TOKYO (Reuters) - Asian shares were capped on Tuesday by caution over weak global growth data, but renewed hopes for a steady U.S. recovery propelled Japanese equities to a near five-year peak.
European stock markets were seen tracking Asian shares lower, with financial spreadbetters predicting London's FTSE 100, Paris's CAC-40 and Frankfurt's DAX would open flat to down as much as 0.3 percent.
U.S. stock futures were down 0.1 percent, suggesting a softer Wall Street open after the Standard & Poor's 500 Index closed at a record high overnight.
The boost to riskier assets after a stronger-than-expected U.S. jobs data on Friday has given in to profit taking, reflecting a lack of investor confidence in broader economic prospects.
"There is some profit-taking coming in after the sharp rise in prices we saw in the recent days," said Tetsu Emori, a commodities sales manager at Astmax Investments in Tokyo, referring to oil prices.
"The current fundamentals are very weak, with China slowing down and with U.S. demand not so strong."
MSCI's broadest index of Asia-Pacific shares outside Japan eased 0.1 percent, struggling to gain after hitting a 2-1/2-month high on Monday when market sentiment was buoyed by the U.S. monthly employment report.
The main focus for Asia was the Reserve Bank of Australia's policy meeting, at which the bank decided to lower its cash rate by 25 basis points to a record low 2.75 percent.
Markets had priced in a 50-50 chance of a rate cut, and the decision sent the Australian dollar down to a two-month low of $1.0810 but helped Australian shares trim earlier losses. Australian shares were last down 0.2 percent.
The next key event for the region will be a slew of April data from the world's second-largest economy, China, starting with trade on Wednesday, inflation on Thursday and money supply and loan growth expected from Friday.
"Post-nonfarm payroll euphoria has proved short lived and despite U.S. markets grinding higher overnight, markets are now on the look out for their next reason to rally," Jonathan Sudaria, a trader at Capital Spreads, said in a note to clients.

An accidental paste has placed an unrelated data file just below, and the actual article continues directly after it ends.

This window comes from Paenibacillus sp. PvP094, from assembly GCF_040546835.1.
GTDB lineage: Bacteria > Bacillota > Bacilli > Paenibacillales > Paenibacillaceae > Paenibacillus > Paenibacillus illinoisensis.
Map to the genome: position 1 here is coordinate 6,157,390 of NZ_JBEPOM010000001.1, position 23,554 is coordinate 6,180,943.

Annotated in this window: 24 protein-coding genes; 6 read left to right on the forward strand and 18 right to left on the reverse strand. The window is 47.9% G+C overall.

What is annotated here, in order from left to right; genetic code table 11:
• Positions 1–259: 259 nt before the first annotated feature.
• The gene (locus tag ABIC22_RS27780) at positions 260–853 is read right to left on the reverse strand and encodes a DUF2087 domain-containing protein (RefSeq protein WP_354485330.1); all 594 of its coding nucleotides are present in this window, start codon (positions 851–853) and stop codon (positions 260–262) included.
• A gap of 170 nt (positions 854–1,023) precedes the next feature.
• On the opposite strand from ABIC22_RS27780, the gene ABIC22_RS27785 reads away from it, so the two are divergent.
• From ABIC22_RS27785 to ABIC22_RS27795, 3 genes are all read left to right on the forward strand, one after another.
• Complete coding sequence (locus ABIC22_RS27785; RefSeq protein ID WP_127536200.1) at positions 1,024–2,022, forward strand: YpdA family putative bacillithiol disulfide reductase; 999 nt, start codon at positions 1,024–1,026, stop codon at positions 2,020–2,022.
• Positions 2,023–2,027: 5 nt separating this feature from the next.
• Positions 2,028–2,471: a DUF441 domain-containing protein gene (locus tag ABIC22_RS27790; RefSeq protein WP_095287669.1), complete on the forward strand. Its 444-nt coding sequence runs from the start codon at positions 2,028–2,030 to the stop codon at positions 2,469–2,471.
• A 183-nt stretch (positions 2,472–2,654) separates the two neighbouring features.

Hong Kong and China shares lingered at multi-week highs in choppy trade as investors rotated out of recent outperformers ahead of upcoming Chinese data.
South Korean shares fell 0.3 percent, led by automakers, and weighed by caution ahead of Thursday's policy decision by the Bank of Korea as well as a weaker yen.
Japan's Nikkei stock average, however, soared 3.7 percent to rise above 14,000 for the first time since June 2008, helped by signs of resilience in the United States, Japan's top export market.
Japanese markets were closed on Friday and on Monday for holidays.
London copper was up 0.3 percent at $7,290.25 a tonne, after earlier hitting a three-week high of $7,374 on signs the U.S. economy was in a better shape than earlier thought and hopes demand from top consumer China may pick up.
U.S. crude futures slid 0.6 percent to $95.56 a barrel and Brent fell 0.4 percent at $105.06.
Spot gold eased 0.3 percent to $1,464.96 an ounce, weighed by continuing ouflows in holdings at SPDR Gold Trust, the world's largest gold-backed exchange-traded fund, which hit their lowest since August 2009.
"I think sentiment is quite mixed. Physical demand supports gold but you can see some liquidation in the market," said Peter Fung, head of dealing at Wing Fung Precious Metals in Hong Kong.
"Gold in the medium-term is still a little bit bearish. You can see holdings on SPDR are still down about 3 to 4 tonnes every day."
The euro inched up 0.1 percent to $1.3087, after it fell on Monday when European Central Bank President Mario Draghi said the bank, which cut interest rates last week, is watching economic data and is ready to take further action if needed.
The dollar was off 0.2 percent against the yen at 99.16, possibly readying to test the symbolic 100 yen level again. The dollar hit a four-year high of 99.95 yen on April 11.
While the U.S. nonfarm payrolls data caught traders off guard, with the unemployment rate falling to its lowest since December 2008, other economic indicators were gloomier, including purchasing managers indexes from the euro zone and China.
(Additional reporting by Lewa Pardomuan and Manash Goswami in Singapore; Editing by Eric Meijer & Kim Coghill)